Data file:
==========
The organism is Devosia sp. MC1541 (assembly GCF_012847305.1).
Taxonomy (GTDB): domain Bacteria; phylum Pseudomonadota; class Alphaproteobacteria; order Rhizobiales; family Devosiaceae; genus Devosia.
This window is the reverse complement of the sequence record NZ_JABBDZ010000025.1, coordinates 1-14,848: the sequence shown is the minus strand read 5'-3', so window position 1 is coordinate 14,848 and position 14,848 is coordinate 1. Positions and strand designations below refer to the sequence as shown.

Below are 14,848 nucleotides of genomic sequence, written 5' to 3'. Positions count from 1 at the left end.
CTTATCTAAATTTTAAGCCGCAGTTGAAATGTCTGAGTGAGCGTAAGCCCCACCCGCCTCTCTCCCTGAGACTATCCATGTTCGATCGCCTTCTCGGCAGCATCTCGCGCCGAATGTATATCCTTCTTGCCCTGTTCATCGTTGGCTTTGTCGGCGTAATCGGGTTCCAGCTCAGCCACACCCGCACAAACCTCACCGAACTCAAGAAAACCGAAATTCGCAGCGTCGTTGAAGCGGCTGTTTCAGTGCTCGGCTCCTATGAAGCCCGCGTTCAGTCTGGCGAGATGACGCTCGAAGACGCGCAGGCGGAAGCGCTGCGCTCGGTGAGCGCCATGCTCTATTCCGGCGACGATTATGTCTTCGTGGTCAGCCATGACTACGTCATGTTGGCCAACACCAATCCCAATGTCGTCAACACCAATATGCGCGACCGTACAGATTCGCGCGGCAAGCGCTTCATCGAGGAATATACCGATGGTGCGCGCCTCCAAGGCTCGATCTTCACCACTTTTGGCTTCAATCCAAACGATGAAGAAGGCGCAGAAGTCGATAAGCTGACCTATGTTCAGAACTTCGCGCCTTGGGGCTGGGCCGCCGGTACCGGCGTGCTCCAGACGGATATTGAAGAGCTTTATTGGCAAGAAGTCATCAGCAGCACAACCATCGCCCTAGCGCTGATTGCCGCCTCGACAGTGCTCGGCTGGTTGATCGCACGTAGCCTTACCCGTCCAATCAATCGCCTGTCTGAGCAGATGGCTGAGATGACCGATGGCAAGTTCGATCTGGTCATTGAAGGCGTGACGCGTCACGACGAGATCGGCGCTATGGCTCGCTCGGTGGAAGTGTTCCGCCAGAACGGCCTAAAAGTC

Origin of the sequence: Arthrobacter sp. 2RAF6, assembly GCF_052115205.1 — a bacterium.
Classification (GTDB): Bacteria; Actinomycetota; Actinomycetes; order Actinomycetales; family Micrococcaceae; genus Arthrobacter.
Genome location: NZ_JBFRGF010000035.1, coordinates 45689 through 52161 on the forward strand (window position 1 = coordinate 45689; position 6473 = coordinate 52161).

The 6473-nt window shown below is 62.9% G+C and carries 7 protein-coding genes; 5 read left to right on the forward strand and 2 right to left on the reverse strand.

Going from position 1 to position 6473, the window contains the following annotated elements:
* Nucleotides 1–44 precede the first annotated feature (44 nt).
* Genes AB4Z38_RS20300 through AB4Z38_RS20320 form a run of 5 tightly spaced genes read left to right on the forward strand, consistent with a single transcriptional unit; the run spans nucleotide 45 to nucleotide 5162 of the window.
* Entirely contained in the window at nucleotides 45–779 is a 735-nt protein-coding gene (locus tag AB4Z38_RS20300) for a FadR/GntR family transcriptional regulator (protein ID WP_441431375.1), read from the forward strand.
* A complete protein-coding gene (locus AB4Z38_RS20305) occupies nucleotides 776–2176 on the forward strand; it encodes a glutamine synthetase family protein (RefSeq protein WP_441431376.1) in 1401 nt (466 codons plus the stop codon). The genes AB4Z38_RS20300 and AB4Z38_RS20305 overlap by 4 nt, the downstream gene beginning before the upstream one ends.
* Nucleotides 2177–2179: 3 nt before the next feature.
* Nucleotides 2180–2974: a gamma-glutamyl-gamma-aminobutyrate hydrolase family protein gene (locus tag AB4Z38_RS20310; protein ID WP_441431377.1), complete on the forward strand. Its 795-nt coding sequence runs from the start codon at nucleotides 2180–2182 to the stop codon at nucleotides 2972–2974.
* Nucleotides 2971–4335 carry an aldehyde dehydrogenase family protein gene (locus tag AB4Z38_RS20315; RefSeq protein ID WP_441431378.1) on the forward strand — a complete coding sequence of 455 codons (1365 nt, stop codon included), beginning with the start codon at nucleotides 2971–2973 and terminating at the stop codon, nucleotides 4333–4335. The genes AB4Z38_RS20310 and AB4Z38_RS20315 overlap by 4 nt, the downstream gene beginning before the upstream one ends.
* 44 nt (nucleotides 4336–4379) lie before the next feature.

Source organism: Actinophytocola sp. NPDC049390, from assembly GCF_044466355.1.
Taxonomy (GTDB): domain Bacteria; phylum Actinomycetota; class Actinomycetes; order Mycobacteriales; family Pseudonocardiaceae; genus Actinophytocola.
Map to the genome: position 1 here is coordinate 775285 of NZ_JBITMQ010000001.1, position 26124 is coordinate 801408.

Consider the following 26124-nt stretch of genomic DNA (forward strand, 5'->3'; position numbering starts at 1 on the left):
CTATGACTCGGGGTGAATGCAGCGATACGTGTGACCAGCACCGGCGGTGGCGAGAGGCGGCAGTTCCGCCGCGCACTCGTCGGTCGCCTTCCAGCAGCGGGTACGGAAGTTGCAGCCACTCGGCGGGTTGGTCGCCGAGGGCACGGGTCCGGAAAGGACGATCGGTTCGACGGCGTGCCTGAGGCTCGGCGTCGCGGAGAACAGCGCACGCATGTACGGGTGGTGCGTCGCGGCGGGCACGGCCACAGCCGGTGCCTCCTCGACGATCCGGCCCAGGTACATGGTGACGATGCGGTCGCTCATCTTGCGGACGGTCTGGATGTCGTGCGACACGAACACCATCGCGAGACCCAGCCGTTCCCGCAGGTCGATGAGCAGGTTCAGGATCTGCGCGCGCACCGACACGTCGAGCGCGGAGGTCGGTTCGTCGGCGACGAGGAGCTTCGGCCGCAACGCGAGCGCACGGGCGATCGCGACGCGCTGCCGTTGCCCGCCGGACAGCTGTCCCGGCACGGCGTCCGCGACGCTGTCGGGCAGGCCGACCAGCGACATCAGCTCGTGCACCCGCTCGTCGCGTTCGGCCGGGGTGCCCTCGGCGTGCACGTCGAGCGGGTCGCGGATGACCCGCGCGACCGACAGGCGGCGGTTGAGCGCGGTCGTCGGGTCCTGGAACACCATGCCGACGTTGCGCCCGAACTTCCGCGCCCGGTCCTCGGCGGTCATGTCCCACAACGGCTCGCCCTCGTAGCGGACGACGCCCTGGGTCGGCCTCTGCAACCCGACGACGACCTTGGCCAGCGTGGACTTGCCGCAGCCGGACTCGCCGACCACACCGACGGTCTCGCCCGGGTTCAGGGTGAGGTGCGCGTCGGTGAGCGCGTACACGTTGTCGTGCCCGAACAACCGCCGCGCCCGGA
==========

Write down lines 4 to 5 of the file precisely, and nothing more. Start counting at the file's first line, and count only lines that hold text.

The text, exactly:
Below are 14,848 nucleotides of genomic sequence, written 5' to 3'. Positions count from 1 at the left end.
CTTATCTAAATTTTAAGCCGCAGTTGAAATGTCTGAGTGAGCGTAAGCCCCACCCGCCTCTCTCCCTGAGACTATCCATGTTCGATCGCCTTCTCGGCAGCATCTCGCGCCGAATGTATATCCTTCTTGCCCTGTTCATCGTTGGCTTTGTCGGCGTAATCGGGTTCCAGCTCAGCCACACCCGCACAAACCTCACCGAACTCAAGAAAACCGAAATTCGCAGCGTCGTTGAAGCGGCTGTTTCAGTGCTCGGCTCCTATGAAGCCCGCGTTCAGTCTGGCGAGATGACGCTCGAAGACGCGCAGGCGGAAGCGCTGCGCTCGGTGAGCGCCATGCTCTATTCCGGCGACGATTATGTCTTCGTGGTCAGCCATGACTACGTCATGTTGGCCAACACCAATCCCAATGTCGTCAACACCAATATGCGCGACCGTACAGATTCGCGCGGCAAGCGCTTCATCGAGGAATATACCGATGGTGCGCGCCTCCAAGGCTCGATCTTCACCACTTTTGGCTTCAATCCAAACGATGAAGAAGGCGCAGAAGTCGATAAGCTGACCTATGTTCAGAACTTCGCGCCTTGGGGCTGGGCCGCCGGTACCGGCGTGCTCCAGACGGATATTGAAGAGCTTTATTGGCAAGAAGTCATCAGCAGCACAACCATCGCCCTAGCGCTGATTGCCGCCTCGACAGTGCTCGGCTGGTTGATCGCACGTAGCCTTACCCGTCCAATCAATCGCCTGTCTGAGCAGATGGCTGAGATGACCGATGGCAAGTTCGATCTGGTCATTGAAGGCGTGACGCGTCACGACGAGATCGGCGCTATGGCTCGCTCGGTGGAAGTGTTCCGCCAGAACGGCCTAAAAGTC